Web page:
Michelle Malkin

This much is certain on the day after the Iowa caucuses: There will be plenty of kvetching and moaning about the system. The winners will praise the Hawkeye State's voters as the wisest voters in America and celebrate the process as a shining example of democracy in action. The losers will assail it as unfair, exclusive, convoluted, unrepresentative, archaic and in screaming need of reform.

One Hillary Clinton supporter -- much to the campaign's chagrin -- couldn't keep his lips buttoned before the votes were cast. Ohio Gov. Ted Strickland complained to the Columbus Dispatch that it "makes no sense" to give Iowa the right to hold the first presidential contest and lambasted the caucuses as "hugely undemocratic" because the process "excludes so many people." USA Today spotlighted the "goofy," "eccentric" ritual -- quoting Sen. Carl Levin attacking the system as "cockamamie." The New York Times chimed in the day before the Iowa caucuses with a piece bemoaning the plight of Iowa voters who won't be able to cast votes because work and family conditions will prevent them from attending the lengthy nighttime meetings.

Yes, the rules are bizarre -- particularly the Democrats' arcane setup eschewing paper ballots and forcing nonviable candidates with less than 15 percent of the vote from caucusgoers to throw their votes to one of the frontrunners. Yes, the pandering to farmers and ethanol interests is noxious. And yes, the spectacle of Hillary Clinton lining up baby-sitters and Barack Obama scheduling rides for Iowa caucusgoers smacks of a Nanny State gone wild.

Still, the process does have its benefits. Retail politics is a demanding business. It punishes candidates who would rather sit back in their East Coast comfort zones, tape slick ads and campaign on autopilot. It requires discipline, focus and drive. It requires a thick skin, stamina and an ability to withstand enormous voter and media scrutiny. But there's more:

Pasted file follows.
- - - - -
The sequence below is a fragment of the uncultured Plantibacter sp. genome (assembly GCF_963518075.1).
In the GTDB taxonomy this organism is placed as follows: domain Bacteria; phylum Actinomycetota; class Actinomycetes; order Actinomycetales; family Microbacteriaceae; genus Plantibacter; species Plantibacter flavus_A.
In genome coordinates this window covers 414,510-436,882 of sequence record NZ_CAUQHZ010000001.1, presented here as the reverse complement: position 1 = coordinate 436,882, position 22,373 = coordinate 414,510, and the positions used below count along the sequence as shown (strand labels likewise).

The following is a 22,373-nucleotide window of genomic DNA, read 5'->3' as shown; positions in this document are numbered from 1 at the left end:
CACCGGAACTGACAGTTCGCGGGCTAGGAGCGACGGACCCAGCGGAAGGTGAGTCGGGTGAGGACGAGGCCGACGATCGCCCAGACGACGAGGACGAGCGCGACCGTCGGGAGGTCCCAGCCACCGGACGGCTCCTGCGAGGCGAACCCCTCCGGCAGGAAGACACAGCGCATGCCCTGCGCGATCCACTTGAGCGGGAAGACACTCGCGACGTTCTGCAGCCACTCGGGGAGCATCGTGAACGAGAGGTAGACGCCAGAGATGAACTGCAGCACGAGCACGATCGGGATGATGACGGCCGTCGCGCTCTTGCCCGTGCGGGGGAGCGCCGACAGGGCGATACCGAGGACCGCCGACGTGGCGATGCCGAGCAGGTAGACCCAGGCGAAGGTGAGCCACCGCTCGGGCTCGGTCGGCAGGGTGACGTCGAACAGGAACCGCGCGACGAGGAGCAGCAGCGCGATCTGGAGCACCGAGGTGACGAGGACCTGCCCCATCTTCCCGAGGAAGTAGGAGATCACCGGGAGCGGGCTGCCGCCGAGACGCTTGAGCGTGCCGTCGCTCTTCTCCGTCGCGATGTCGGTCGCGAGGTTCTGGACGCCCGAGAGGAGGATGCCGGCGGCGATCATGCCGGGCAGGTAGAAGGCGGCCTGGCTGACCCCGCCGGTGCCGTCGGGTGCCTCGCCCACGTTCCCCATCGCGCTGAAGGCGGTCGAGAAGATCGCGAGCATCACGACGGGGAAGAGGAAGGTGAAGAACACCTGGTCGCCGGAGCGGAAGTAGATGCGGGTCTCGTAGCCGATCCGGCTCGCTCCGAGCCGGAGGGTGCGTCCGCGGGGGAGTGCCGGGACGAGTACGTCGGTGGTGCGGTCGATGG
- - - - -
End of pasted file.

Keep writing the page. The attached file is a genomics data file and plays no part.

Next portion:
Mitt Romney's managerial prowess and large campaign chest should have guaranteed a huge, easy win. But Mike Huckabee's surprise rise over the past several weeks showed that money alone isn't everything. The grassroots matter.

Celebrity appeal helps. But except for a botched campaign event in which staffers dissed a local supporter who had organized a campaign event at his farm because he didn't meet the death tax threshold, nationally prominent Rudy Giuliani was a nonentity in Iowa. And Fred Thompson's failure to catch fire showed that star power and Internet buzz aren't enough to cut it, either.

The toss-up on the Democrat side underscored those points. Neither the Clinton machine nor Obama's Oprah factor nor John Edwards' moneybags alone sealed the deal.

As The Economist put it in an editorial offering praise for the American process: "Money and organisation matter far less than stamina, agility and that most unfakeable of all political attributes, charisma. Anyone deficient will be found out: anyone with the right stuff has a chance to shine."

We may have grown sick and tired of the endless debates and campaign circus, but the process helpfully spotlighted fundamental character flaws. Hillary's botched illegal alien driver's license answer put her open-borders incoherence on full display. Her dumpster-diving into rival Obama's grade-school essays showed her utter pettiness. Iowans -- and the rest of us -- got to see how she and her operatives acted under pressure: by planting questioners, slinging underhanded cocaine references at Obama, and then freezing out the press (including a poor 9-year-old girl who wanted to interview Chelsea Clinton).

I may not agree with the outcomes of the Iowa caucuses (and keep in mind that winning Iowa doesn't guarantee a White House victory). But I much prefer this system to a process that would anoint a deep-pocketed frontrunner allergic to flyover country who wishes he could just phone it in.


Michelle Malkin

Michelle Malkin is the author of "Culture of Corruption: Obama and his Team of Tax Cheats, Crooks & Cronies" (Regnery 2010).

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